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How can local councils prepare for the implications of Brexit?

July 19, 2018 5:00 PM
By Gary Fuller in Folkestone Herald - Talking Points

Operation Stack / lorriesWe've seen it reported that the Government has put aside sums of money to prepare for a no deal Brexit. Some of that money is to be spent on stockpiling food. That's how serious Brexit could be for Britain. So serious we need to stockpile food.

Folkestone and Hythe will be at the rough end of any fallout from Brexit. We have some of the most deprived wards in the country, coupled with being reliant on some of the most important road and rails routes to and from the continent.

Our local councils will need to create an emergency plan on a par with the extreme weather and nuclear incident plans that they already have in place. This plan will need to outline how vital supplies and infrastructure will be protected.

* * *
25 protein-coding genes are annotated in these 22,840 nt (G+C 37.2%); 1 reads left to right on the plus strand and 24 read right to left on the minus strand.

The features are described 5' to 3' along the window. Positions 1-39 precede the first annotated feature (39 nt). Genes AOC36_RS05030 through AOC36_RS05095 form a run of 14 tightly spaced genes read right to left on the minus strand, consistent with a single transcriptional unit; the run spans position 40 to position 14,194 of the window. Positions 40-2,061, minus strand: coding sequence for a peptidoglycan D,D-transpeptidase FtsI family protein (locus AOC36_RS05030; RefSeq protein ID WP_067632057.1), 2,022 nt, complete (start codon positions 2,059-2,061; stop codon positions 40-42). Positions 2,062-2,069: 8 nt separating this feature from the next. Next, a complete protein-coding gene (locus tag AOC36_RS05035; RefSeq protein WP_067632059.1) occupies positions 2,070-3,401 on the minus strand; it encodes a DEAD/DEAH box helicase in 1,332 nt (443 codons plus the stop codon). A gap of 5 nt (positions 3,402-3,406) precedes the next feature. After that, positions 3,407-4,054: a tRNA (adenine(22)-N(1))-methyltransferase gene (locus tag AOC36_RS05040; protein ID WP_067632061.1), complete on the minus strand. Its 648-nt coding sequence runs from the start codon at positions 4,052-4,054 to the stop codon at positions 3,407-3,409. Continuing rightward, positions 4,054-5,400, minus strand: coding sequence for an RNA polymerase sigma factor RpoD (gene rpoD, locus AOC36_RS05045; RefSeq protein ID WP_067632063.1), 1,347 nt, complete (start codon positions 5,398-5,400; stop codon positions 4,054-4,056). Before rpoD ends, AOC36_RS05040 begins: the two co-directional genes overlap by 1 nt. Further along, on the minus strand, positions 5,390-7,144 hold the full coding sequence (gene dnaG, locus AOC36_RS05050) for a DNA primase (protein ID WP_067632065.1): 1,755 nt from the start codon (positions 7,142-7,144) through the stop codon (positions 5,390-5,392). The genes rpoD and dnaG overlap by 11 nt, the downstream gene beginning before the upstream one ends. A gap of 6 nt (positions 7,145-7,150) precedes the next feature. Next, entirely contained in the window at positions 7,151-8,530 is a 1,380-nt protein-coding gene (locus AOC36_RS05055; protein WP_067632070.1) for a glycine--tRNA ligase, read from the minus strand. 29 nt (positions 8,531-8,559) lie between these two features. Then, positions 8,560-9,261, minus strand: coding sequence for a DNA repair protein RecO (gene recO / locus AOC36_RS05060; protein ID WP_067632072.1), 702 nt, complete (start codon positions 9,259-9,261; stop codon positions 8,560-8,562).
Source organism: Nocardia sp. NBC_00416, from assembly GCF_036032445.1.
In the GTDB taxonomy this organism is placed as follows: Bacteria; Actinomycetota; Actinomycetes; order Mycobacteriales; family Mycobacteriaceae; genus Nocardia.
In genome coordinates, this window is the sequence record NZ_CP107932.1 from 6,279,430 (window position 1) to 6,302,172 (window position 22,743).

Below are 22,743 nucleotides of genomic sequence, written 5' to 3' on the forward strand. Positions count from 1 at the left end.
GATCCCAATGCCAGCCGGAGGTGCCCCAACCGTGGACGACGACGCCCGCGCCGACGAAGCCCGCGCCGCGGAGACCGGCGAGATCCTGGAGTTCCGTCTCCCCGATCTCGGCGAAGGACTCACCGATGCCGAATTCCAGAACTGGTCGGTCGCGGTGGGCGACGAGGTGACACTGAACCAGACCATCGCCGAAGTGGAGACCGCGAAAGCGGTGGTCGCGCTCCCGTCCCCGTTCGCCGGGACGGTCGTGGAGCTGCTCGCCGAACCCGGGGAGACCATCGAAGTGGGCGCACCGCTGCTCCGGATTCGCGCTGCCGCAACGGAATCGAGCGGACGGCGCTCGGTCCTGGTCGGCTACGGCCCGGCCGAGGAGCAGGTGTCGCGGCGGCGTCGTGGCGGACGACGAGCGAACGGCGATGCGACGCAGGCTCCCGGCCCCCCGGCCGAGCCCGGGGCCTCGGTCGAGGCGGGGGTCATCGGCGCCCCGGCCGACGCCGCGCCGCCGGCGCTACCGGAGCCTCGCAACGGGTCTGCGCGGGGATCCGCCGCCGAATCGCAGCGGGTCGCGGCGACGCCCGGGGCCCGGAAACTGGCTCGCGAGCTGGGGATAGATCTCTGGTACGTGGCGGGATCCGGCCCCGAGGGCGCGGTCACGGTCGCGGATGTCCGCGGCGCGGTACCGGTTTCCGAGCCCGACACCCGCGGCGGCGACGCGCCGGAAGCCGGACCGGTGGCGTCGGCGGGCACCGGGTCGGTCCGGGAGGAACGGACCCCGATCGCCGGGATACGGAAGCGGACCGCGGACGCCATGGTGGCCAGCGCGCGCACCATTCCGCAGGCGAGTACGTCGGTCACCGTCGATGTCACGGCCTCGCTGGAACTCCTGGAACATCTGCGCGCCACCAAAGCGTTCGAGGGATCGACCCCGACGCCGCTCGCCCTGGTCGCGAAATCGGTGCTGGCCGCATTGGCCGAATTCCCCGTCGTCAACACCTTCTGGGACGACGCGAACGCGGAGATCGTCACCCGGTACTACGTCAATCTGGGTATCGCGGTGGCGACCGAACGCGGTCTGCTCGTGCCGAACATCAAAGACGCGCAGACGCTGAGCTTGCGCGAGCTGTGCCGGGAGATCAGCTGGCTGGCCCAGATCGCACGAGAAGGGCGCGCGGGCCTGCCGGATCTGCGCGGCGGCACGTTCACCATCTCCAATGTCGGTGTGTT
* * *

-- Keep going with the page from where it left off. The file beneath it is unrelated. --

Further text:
Current plans for a moveable barrier on the M20, for example, are looking at a deployment time of up to two weeks. This is totally unacceptable and could lead to complete gridlock on Kent's roads unless plans for managing traffic flow on all routes are considered.

It's welcome that concerns about this, and the delay in a potential parking solution until 2023, have been noted by Kent County Council. They can follow this up by planning and signposting alternative routes between Kent's towns and villages to keep as much traffic flowing as possible.

But food, drink and medicine will be the major concerns for most people. Local councils should stockpile what they can, in partnership with the NHS, as well as increasing support for local food banks and charities through ward and council grants.

It might seem like project fear, but a no deal Brexit needs to be planned for. Only then can councils look at what might be possible should Brexit not be the unmitigated disaster many expect.